The mission of the Hillsborough River State Park Preservation Society, Inc., is to enhance and perpetuate the Hillsborough River State Park and the Fort Foster State Historic Site.
Within the boundaries of Hillsborough River State Park are 3,738 acres of pine flatwoods, floodplain swamp, hardwood hammock, cypress swamp and ponds. The variety of habitats accounts for the diverse species of wildlife recorded in the park. By protecting this rich ecology, we support birds and animals that visitors may encounter and learn more about.
Respect for all wildlife is critical for their health and safety. Friends of the park of all ages can communicate this to visitors when the opportunity arises.
Many birds species can be seen in the park; some are residents year round, some only visit in winter. No matter the season, the park offers visitors a chance to observe birds they may not encounter elsewhere, such as the Green Heron, Night Herons, Bobwhites, Woodcocks, Limpkins, Barred Owls, Nighthawks, Downy and Red-bellied Woodpeckers, and Loggerhead Shrikes. Especially in winter you are likely to see any number of warblers, the most common being the Common Yellowthroat, Black-and-white, Palm and Pine, Yellow-rumped and Northern Parula.
Interesting mammals to watch for include Marsh Rabbits, Sherman Fox Squirrels, Bobcats, and our River Otters. In summer, visitors watch the night sky for the Seminole Bat, and listen for the Southern Flying Squirrels whose high-pitched squeak may emerge from liveoaks.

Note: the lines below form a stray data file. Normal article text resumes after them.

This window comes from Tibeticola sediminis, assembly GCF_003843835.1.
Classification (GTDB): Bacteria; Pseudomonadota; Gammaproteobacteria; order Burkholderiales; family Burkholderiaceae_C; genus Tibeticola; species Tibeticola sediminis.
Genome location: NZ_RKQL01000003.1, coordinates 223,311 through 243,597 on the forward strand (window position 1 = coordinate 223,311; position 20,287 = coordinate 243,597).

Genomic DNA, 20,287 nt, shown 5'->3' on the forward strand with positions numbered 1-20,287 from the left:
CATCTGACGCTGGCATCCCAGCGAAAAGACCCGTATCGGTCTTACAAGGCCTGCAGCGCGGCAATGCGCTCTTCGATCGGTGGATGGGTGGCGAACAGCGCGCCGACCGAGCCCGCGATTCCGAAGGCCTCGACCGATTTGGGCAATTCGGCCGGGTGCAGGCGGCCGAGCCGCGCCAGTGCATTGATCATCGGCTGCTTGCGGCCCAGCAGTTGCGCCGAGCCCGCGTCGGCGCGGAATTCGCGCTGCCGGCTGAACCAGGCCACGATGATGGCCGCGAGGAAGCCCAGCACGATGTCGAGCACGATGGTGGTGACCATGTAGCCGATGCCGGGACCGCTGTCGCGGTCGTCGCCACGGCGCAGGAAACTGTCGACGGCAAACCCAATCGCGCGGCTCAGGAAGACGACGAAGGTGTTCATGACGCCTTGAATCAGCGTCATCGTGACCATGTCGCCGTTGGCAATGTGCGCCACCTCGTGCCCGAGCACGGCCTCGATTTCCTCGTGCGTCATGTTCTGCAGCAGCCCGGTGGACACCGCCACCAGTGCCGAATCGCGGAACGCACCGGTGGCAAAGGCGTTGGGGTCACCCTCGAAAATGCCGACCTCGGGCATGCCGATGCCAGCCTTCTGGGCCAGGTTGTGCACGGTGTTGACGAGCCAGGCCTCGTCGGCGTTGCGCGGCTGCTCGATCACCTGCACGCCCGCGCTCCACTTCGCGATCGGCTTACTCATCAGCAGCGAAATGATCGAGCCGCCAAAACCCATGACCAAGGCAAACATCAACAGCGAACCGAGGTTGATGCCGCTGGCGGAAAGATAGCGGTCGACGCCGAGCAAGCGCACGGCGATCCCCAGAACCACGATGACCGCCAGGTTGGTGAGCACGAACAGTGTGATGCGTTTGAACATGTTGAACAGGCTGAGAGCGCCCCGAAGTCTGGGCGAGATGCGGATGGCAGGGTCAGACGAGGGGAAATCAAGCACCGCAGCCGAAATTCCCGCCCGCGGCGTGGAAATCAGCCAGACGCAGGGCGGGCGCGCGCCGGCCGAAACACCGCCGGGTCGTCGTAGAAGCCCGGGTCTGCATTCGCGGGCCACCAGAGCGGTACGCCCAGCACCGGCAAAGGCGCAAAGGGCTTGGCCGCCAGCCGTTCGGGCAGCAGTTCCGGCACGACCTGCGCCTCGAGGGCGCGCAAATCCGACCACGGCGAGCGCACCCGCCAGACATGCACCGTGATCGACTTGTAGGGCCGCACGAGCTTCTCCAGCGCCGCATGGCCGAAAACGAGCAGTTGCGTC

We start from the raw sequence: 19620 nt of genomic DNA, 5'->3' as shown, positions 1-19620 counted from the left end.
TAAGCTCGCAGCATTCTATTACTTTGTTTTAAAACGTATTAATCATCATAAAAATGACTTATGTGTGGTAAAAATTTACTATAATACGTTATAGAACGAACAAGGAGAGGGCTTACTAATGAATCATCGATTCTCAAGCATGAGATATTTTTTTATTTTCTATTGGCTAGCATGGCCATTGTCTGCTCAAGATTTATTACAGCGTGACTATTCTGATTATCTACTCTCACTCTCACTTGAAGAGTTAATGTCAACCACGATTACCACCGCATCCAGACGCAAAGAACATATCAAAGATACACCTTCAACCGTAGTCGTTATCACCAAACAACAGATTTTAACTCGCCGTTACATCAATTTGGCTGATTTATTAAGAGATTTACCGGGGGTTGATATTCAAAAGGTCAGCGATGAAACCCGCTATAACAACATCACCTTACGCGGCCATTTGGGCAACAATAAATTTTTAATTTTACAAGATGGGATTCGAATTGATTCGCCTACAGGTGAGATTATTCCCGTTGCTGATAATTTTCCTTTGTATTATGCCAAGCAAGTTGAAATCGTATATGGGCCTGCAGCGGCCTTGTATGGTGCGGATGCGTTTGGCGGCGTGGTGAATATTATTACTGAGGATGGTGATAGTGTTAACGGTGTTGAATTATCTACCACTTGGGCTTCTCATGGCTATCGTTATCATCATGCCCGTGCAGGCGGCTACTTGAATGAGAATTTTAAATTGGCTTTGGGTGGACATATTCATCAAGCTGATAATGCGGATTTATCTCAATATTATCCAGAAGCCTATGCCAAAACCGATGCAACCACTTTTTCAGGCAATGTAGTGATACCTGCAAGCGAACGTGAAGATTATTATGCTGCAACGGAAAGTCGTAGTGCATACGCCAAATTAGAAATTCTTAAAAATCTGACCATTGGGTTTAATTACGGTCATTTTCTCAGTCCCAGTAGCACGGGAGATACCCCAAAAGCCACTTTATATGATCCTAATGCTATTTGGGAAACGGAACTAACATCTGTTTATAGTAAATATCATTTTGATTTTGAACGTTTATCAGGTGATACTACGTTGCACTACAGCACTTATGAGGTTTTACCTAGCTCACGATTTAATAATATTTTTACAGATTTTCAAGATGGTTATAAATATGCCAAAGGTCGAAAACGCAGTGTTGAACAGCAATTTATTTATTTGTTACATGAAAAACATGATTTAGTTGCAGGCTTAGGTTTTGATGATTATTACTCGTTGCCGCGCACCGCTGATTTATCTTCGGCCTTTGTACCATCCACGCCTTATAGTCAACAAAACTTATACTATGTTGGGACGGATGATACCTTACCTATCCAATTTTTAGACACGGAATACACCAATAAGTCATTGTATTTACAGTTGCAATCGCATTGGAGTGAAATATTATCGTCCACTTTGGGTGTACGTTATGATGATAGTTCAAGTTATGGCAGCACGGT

The park has its alligators, but there are other interesting reptiles in the river system and along the trails. Common turtles in the waterways include the Chicken, Cooter, and Redbelly. On dry land, the shy Mud turtles and our important Gopher Tortoise who shares its burrows with up to 200 other species. You are likely to see Green Anoles, and two types of Skinks.
Campers are likely to meet toads and frogs through their calls. If you hear marbles knocking together, this is the Florida Cricket Frog; the sound of a thumb across a balloon is the Leopard frog. Especially after a rain there is a chorus of treefrogs and others who call from temporary ponds.
Although there are many snake species documented for the park, those you are likely to see are non-venomous and important to the balance of nature in the park. Southern Black Racers and Yellow Rat Snakes are the most common; if you are lucky you will find the tiny Southern Ringneck Snake, graceful Peninsula Ribbon Snake and Easter Garter.